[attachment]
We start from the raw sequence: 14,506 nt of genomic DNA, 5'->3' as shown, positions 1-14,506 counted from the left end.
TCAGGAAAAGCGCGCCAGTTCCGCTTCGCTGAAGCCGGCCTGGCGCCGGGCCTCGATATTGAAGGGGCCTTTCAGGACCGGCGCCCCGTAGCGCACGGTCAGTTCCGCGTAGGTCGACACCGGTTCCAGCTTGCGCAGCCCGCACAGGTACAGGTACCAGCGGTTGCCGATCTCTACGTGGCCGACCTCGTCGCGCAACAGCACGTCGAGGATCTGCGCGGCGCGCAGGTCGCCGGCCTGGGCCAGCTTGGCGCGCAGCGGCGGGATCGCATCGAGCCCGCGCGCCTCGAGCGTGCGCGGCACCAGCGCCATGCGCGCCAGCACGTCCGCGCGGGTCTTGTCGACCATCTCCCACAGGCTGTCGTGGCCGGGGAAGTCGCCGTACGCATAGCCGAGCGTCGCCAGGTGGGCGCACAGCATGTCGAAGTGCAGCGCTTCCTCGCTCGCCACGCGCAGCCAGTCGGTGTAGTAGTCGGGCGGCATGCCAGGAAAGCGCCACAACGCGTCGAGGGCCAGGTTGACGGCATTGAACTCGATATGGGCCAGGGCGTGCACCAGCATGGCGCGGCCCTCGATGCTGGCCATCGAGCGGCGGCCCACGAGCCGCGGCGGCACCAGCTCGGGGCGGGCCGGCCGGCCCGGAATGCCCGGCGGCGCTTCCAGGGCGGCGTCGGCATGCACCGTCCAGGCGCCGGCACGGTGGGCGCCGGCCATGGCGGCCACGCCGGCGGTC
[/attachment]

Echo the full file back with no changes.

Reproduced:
We start from the raw sequence: 14,506 nt of genomic DNA, 5'->3' as shown, positions 1-14,506 counted from the left end.
TCAGGAAAAGCGCGCCAGTTCCGCTTCGCTGAAGCCGGCCTGGCGCCGGGCCTCGATATTGAAGGGGCCTTTCAGGACCGGCGCCCCGTAGCGCACGGTCAGTTCCGCGTAGGTCGACACCGGTTCCAGCTTGCGCAGCCCGCACAGGTACAGGTACCAGCGGTTGCCGATCTCTACGTGGCCGACCTCGTCGCGCAACAGCACGTCGAGGATCTGCGCGGCGCGCAGGTCGCCGGCCTGGGCCAGCTTGGCGCGCAGCGGCGGGATCGCATCGAGCCCGCGCGCCTCGAGCGTGCGCGGCACCAGCGCCATGCGCGCCAGCACGTCCGCGCGGGTCTTGTCGACCATCTCCCACAGGCTGTCGTGGCCGGGGAAGTCGCCGTACGCATAGCCGAGCGTCGCCAGGTGGGCGCACAGCATGTCGAAGTGCAGCGCTTCCTCGCTCGCCACGCGCAGCCAGTCGGTGTAGTAGTCGGGCGGCATGCCAGGAAAGCGCCACAACGCGTCGAGGGCCAGGTTGACGGCATTGAACTCGATATGGGCCAGGGCGTGCACCAGCATGGCGCGGCCCTCGATGCTGGCCATCGAGCGGCGGCCCACGAGCCGCGGCGGCACCAGCTCGGGGCGGGCCGGCCGGCCCGGAATGCCCGGCGGCGCTTCCAGGGCGGCGTCGGCATGCACCGTCCAGGCGCCGGCACGGTGGGCGCCGGCCATGGCGGCCACGCCGGCGGTC